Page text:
He said the U.S. measure was "a significant material change" in the risk associated with using Huawei technology. He said the sector suffered from "a global market failure" and was "dangerously reliant on too few vendors."
The U.K. is also launching a consultation over banning the purchase of Huawei equipment for the country's fiber-optic network. This would, if necessary, be followed by a transition period that isn't expected to exceed two years.
The U-turn followed a new review by the U.K.'s National Cyber Security Centre, part of the nation's GCHQ electronic intelligence agency, triggered by the U.S. export bans in May. U.K. cyber officials said the U.S. left the U.K. with little choice. Their analysis suggested that even if Huawei were to find workarounds, the U.S. would modify the rules again to meet its goals, rather than back down.
Ed Brewster, a spokesman for Huawei UK, said the decision "threatens to move Britain into the digital slow lane." Urging the government to reconsider, he said the new U.S. restrictions wouldn't have affected the security of the products supplied to the UK.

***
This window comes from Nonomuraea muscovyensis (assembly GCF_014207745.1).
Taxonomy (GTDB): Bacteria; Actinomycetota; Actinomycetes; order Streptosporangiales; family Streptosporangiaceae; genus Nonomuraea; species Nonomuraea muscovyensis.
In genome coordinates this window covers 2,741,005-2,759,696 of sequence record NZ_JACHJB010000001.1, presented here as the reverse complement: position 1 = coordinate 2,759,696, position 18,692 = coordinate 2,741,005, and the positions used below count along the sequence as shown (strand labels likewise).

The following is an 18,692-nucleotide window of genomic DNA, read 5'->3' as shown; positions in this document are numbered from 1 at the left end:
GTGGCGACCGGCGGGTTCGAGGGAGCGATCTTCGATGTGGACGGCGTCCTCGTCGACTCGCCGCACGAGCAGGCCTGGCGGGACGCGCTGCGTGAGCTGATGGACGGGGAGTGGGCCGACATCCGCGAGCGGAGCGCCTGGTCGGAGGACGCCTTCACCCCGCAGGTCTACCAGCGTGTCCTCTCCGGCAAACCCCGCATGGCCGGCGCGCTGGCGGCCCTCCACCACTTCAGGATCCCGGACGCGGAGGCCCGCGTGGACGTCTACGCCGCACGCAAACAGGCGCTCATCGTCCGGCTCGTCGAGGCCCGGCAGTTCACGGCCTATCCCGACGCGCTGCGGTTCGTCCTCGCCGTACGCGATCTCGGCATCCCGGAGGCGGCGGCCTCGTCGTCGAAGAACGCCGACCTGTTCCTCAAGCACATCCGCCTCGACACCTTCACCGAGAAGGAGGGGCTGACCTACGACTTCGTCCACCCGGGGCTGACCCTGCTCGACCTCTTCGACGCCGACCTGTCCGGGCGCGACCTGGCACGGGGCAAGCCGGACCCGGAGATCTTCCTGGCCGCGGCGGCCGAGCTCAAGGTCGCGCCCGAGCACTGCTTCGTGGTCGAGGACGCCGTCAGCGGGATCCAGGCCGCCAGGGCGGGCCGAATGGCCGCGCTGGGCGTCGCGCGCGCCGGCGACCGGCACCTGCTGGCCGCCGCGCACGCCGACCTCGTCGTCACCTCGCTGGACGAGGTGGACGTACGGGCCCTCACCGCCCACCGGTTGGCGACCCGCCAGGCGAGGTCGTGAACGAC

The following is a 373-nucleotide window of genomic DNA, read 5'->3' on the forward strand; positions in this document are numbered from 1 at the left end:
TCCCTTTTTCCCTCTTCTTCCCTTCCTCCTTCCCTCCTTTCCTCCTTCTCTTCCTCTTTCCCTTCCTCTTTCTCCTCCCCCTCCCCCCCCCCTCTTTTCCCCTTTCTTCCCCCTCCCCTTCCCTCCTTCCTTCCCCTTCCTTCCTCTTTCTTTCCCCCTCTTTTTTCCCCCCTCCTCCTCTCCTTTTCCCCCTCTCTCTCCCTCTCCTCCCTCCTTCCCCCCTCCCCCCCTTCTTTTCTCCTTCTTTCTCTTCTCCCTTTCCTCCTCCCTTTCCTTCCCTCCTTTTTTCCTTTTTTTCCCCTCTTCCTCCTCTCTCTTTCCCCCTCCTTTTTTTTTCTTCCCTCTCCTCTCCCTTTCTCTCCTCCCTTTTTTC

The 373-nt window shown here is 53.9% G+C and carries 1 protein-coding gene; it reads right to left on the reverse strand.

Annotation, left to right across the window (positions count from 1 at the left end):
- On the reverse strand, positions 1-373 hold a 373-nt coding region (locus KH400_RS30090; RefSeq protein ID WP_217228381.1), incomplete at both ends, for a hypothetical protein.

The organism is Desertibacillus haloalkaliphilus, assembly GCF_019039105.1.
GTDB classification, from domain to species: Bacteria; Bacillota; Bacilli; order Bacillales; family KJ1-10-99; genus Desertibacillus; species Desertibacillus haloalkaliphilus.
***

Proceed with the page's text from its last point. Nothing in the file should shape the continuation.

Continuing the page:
He said Huawei, whose equipment will remain in 2G, 3G and 4G networks in the U.K., would conduct a detailed review of its business in the U.K. Hours before the announcement, John Browne, chairman of Huawei's U.K. board, resigned.
The long phaseout of Huawei gear suggests the government has listened to British telecom executives who argued that imposing a rapid deadline to tear out Huawei gear from their networks would lead to coverage blackouts for customers.